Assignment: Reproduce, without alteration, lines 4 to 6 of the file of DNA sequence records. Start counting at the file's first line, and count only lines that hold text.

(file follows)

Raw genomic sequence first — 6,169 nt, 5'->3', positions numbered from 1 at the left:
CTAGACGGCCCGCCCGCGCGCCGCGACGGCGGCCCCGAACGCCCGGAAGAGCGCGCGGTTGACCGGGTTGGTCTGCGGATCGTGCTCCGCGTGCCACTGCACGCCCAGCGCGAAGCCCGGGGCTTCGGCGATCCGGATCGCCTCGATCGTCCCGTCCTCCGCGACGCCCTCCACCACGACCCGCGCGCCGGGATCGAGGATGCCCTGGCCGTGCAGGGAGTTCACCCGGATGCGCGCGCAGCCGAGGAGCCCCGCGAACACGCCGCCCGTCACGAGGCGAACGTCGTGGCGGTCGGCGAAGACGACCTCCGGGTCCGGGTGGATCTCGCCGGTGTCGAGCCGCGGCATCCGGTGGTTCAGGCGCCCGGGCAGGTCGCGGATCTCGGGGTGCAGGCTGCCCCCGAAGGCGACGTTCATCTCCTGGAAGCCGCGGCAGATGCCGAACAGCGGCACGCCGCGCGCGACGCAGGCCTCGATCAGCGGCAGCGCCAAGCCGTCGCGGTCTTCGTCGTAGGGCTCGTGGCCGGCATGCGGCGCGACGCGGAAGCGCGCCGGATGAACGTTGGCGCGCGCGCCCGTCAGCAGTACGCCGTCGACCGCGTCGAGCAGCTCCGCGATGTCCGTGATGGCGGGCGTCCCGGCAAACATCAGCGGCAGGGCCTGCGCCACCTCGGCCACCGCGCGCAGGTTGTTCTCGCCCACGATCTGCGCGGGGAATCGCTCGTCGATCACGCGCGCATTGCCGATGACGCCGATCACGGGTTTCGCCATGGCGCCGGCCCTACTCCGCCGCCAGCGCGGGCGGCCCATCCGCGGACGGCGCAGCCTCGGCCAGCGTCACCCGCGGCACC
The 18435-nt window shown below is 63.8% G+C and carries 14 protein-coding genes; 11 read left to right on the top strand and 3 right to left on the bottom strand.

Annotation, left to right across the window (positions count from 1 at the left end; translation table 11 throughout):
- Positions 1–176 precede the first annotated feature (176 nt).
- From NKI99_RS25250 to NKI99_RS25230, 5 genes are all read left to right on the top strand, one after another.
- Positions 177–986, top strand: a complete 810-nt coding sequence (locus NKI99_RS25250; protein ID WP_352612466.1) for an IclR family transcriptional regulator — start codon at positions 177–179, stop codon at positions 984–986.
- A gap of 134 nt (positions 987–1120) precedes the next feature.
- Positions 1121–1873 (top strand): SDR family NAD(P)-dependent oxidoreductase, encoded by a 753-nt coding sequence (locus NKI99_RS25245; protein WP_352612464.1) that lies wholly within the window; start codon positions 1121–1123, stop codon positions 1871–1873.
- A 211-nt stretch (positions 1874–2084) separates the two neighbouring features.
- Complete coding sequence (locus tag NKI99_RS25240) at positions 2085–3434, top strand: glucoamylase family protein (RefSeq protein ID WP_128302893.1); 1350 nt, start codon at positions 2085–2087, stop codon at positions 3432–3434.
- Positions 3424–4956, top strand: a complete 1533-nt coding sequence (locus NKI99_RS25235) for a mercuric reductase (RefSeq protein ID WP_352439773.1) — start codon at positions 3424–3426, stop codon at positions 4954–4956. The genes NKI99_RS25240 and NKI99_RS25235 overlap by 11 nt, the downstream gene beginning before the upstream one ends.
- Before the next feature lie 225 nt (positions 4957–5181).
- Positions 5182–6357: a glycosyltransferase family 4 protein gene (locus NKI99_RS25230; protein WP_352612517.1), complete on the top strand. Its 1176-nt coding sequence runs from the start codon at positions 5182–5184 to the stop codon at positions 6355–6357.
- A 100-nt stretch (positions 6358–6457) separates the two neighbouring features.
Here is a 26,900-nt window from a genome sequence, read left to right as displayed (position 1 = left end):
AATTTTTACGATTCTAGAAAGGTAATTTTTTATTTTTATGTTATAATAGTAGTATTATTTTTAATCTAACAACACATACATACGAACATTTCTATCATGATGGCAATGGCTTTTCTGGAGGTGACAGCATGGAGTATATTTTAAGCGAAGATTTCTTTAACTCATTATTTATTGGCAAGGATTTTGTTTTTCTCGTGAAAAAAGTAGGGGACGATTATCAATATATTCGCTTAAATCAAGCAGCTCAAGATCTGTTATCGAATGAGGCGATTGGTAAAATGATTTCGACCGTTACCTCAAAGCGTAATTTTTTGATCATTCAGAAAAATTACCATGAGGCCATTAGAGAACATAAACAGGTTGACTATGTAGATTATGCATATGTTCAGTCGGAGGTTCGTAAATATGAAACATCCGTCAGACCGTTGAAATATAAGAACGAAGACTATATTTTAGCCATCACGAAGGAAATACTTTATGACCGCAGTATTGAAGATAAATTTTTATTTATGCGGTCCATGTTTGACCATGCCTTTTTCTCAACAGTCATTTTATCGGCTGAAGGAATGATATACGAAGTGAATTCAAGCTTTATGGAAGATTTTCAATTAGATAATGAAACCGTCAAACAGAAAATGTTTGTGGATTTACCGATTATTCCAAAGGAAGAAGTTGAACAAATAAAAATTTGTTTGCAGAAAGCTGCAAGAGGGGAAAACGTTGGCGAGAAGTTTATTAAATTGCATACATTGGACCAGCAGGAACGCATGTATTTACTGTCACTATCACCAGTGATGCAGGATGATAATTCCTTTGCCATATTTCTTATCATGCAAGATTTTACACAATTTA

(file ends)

Annotation, left to right across the window (positions count from 1 at the left end; translation table 11 throughout):
- Positions 1–176 precede the first annotated feature (176 nt).
- From NKI99_RS25250 to NKI99_RS25230, 5 genes are all read left to right on the top strand, one after another.